What is Sleep Training and How is It Done?

Welcome to parenthood!

As new parents, you are now in a world where sleep is rare, gold, and precious.

Almost all babies cry at night because they’re hungry, so you have to wake up too and feed them. They won’t probably sleep through the night until they’re three months old. Other reasons for their fussing could be discomfort caused by gas, an allergy, or other discomforts and sickness like an ear infection. However, after ensuring that your baby is fine and still cries at night, you probably need to start a baby sleep training

What is Sleep Training? 

Sleep training teaches your baby to sleep without your help, such as cuddling, nursing, rocking, or feeding. It also teaches babies to fall back to sleep when they wake up at night. However, keep in mind that night weaning and sleep training do not necessarily go together. You can still feed your babies once or twice during the night, depending on their age and stage. Discuss with your pediatrician when you can drop your baby’s nighttime feeds.

Long ago, we didn’t know professional sleep consultants or sleep trainers existed. Today, more and more of them are offering their services, including Little Z’s. Depending on their certification and styles, the processes vary. For example, you can purchase sleep training newborn videos online, printables and eBooks, or consultations through video chats and personal emails. In fact, some sleep trainers do in-home consultations wherein they visit your homes to assess your baby’s personality and identify potential issues, like jaundice.

There’s no specific age to work with a consultant, but the earlier you start, the better. At Little Z’s, they have an online baby sleep consultant, training, and courses that teach you how to train your babies to fall asleep within 10 minutes independently. 

Methods of Sleep Training

1. Cry It Out (CIO) or Extinction

It’s a sleep training technique wherein you put your baby in their crib, allowing them to cry until they fall asleep without your help. It means you will not feed to sleep, rock to sleep, or do anything to help them to drift off. Though it varies from baby to baby, you can let them cry it out for 45 minutes to one hour. Keep in mind that it’s always safe to put down your baby in their crib, rather than the swing or stroller.

2. Check and Console or Ferber Method

Though there are many variations of this method, its general principle is to continue checking on your baby at preset intervals but never rocking or feeding them to sleep. For instance, put your baby in the crib, leave the room and wait a specific amount of time, like 2 minutes, to go inside their room. Then, give them a rub or pat, or tell them you love them, without picking them up. This method is usually recommended for older babies at seven months and older because younger babies need a parental presence, so they won’t feel they are abandoned.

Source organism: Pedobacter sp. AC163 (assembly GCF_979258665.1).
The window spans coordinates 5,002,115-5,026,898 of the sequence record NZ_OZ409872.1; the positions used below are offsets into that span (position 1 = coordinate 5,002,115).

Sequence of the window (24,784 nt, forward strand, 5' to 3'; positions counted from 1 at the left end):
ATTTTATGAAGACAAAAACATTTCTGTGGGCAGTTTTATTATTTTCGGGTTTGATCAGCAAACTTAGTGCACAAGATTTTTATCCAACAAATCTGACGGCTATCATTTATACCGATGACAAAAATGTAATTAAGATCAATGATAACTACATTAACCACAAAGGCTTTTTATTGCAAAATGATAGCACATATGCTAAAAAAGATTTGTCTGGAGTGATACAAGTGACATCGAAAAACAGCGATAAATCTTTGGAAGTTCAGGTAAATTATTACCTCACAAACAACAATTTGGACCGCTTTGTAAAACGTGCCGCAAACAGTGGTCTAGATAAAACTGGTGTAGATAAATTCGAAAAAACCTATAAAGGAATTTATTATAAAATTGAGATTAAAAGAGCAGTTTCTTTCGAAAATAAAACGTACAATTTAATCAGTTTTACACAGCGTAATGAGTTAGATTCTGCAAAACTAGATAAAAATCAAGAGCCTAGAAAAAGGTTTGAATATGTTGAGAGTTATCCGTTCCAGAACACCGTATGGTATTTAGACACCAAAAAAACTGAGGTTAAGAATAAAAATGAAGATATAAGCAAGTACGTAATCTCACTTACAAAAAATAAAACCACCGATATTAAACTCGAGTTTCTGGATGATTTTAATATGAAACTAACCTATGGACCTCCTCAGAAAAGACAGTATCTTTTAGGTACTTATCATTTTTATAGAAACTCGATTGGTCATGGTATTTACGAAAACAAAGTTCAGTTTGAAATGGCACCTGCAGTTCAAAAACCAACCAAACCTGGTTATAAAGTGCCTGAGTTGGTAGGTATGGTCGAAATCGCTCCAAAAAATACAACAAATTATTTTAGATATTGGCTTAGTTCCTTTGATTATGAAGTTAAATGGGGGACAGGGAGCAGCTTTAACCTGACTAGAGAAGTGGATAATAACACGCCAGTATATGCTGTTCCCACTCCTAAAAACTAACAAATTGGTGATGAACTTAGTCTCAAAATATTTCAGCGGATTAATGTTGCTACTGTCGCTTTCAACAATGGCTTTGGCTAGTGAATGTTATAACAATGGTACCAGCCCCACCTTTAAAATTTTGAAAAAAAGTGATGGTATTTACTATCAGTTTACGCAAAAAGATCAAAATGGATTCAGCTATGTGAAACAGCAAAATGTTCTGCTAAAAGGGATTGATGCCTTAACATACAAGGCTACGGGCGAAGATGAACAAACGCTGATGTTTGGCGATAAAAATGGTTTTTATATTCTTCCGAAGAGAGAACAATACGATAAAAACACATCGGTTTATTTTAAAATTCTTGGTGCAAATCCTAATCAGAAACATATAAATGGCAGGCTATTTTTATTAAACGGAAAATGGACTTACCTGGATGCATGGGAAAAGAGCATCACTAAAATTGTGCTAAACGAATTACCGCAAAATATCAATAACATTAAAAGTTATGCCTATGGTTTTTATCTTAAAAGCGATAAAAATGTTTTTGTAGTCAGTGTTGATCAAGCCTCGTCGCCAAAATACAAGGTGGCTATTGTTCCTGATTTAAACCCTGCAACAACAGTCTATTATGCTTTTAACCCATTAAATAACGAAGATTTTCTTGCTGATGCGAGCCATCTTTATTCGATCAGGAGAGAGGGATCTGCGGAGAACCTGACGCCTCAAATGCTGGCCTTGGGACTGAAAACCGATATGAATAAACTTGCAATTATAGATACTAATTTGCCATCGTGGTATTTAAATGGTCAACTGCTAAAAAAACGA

3. Chair Method

This is a gradual method that needs your discipline as parents. First, prepare your baby to sleep and sit in a chair next to their crib. When they fall asleep, leave the room, and every time they wake up and cry, sit back down on the chair until they go back to sleep again. Every three or four nights, move the chair farther and farther away until you’re out of the room. 

4. Bedtime-routine Fading

Though many parents find this routine hard to sustain, it’s a great way to minimize crying. With this technique, you can do whatever style you are doing to help your baby fall asleep, like rocking or feeding, decreasing the amount of time until you don’t have to do it at all.

5. Bedtime-hour Fading

This is different from bedtime-routine fading, wherein this involves putting your baby into their crib when they usually sleep. Make this their new bedtime for a couple of nights, then gradually move it to an earlier time. To find out when your baby naturally sleeps, observe them for a few nights and keep a diary to track. For example, if your baby usually sleeps from 7:50-8:00 pm, put them in their crib 15 minutes earlier after a few nights until they have shifted from their old habits to your desired sleeping time.

6. Pick-up, Put Down, and Shush-Pat

This may work for babies younger than seven months. You can stay in the room without giving them too much help to sleep. For instance, you can stand over their crib, shush them, or pat their tummy to calm them. You can also let them cry for a while but when they start to escalate, pick them up just to reassure them and then put them back down before they fall asleep.